Microsatellite instability is associated with the histological features tumor in nonfamilial colorectal cancer

Centro Ricerche Neoplasie Apparato Gastroenterico L. Novello, Ospedale San Giovanni Vecchio, Torino, Italy.
Cancer Research (Impact Factor: 9.33). 12/1996; 56(23):5470-4.
Source: PubMed


Replication errors (RERs) at microsatellite loci were examined in 46 specimens of nonfamilial colorectal cancer. Somatic microsatellite alterations in at least two genetic loci, D11S904, D13S175, D2S123, and D10S197, consistent with a RER(+) phenotype were found in four cases (8.7%). Six additional cases (13%) showed alterations at a single locus. Mucinous differentiation was observed in 3 of 4 (75%) adenocarcinomas with a RER(+) phenotype and only in 19% (8 of 42) of RER(-) adenocarcinomas (P < 0.05). A distinct cap of inflammatory cells at the advancing edge of the tumor and Crohn's-like reaction in peritumoral stroma were histologically identified in 50 and 25% of RER(+) and in 5 and 0% of RER(-) tumors, respectively (P < 0.05). Also, the plexiform pattern of growth of carcinoma turned out to be significantly associated with the RER(+) phenotype (P < 0.05). Mucinous differentiation and stromal inflammatory reactions are frequent features of hereditary nonpolyposis colorectal cancer in which germ-line mutations of mismatch repair genes cause genetic instability. Our results indicate that a link exists between such histological features and somatic genetic instability consistent with a RER(+) phenotype also in nonfamilial colorectal cancer.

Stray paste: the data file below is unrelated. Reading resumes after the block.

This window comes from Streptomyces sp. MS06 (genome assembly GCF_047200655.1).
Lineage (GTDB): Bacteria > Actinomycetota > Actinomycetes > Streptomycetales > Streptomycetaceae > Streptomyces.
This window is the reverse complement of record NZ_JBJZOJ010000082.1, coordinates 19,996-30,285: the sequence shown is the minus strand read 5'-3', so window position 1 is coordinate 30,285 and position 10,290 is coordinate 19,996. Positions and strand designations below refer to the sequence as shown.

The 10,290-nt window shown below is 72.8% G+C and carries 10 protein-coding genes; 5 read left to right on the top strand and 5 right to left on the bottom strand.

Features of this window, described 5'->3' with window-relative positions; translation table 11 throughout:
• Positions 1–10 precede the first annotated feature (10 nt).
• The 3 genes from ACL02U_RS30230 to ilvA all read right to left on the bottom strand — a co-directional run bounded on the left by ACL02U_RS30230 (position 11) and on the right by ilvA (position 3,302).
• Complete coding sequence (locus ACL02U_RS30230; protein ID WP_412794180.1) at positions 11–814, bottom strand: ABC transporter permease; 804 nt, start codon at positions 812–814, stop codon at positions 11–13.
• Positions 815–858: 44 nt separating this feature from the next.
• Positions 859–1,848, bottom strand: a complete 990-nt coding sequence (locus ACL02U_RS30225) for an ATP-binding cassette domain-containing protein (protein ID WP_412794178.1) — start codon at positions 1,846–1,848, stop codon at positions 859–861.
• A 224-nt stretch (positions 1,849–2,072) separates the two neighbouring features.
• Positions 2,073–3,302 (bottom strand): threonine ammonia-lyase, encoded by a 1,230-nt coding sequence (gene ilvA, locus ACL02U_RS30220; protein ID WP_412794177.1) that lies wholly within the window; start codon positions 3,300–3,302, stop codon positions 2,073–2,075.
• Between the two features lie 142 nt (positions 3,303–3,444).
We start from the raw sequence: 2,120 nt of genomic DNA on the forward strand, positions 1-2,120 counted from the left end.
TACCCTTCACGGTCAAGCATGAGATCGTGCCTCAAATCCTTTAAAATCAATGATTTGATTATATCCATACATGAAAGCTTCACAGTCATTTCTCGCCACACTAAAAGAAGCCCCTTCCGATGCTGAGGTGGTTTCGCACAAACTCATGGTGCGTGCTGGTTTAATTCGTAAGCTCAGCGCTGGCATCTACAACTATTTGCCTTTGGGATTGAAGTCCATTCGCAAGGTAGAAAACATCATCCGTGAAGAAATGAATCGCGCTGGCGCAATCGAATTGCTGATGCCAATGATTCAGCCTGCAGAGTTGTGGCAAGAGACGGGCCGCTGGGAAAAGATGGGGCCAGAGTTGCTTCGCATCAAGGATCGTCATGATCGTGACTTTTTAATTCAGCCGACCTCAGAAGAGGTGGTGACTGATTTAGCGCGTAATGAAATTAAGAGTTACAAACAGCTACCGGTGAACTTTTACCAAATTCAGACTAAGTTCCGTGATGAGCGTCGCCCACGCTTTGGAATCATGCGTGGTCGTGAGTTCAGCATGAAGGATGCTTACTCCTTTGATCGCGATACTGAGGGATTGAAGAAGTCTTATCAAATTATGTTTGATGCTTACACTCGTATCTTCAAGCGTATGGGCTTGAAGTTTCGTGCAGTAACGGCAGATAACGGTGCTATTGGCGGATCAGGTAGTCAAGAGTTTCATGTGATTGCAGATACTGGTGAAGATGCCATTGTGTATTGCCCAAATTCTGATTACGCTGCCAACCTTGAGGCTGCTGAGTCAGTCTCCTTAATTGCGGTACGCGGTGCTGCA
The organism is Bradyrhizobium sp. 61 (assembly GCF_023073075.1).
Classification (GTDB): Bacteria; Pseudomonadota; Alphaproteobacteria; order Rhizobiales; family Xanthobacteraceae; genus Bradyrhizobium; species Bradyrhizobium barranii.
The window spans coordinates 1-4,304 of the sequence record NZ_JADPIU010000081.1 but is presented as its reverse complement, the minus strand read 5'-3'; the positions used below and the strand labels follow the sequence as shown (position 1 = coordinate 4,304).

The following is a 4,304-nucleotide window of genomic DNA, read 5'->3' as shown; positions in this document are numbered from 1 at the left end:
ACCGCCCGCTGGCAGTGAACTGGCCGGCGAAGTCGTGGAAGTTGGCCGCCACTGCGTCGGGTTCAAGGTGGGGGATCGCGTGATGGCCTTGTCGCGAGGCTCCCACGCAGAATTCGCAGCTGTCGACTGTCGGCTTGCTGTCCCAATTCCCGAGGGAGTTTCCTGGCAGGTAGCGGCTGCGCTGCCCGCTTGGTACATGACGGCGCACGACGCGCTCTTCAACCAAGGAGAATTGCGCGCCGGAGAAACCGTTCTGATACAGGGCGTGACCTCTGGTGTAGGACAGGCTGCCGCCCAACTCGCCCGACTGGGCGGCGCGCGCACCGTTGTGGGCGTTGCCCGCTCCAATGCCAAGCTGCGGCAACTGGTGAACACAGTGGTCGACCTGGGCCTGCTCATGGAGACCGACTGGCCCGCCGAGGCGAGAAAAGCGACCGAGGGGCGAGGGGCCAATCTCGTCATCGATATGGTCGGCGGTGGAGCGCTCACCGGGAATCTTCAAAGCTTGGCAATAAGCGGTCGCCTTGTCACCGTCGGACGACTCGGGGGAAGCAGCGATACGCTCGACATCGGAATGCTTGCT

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    • "Poorly differentiated colorectal carcinomas are quite rare, comprising only 3 – 5% of all colorectal carcinomas. It is well known that mucinous carcinoma is frequently observed in colorectal cancer with genetic instability, but the difference in genetic pathways between these histological types is mostly unknown because of the very small number of cases (Risio et al, 1996). "
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    • "So we were not able to determine whether these tumours showed partly chromosomic instability. MSI positive tumours have particular clinical and histopathological features (Lothe et al, 1993; Thibodeau et al, 1993, 1998; Kim et al, 1994; Risio et al, 1996; Rüschoff et al, 1997; Jass et al, 1998; Gafa et al, 2000). In our series, the different features associated with MSI status conformed with the characteristics described in the literature: the presence of a mucinous component, rather poor differentiation, a Crohn's like lymphoid stromal reaction and a trend towards a tumour of a larger size. "
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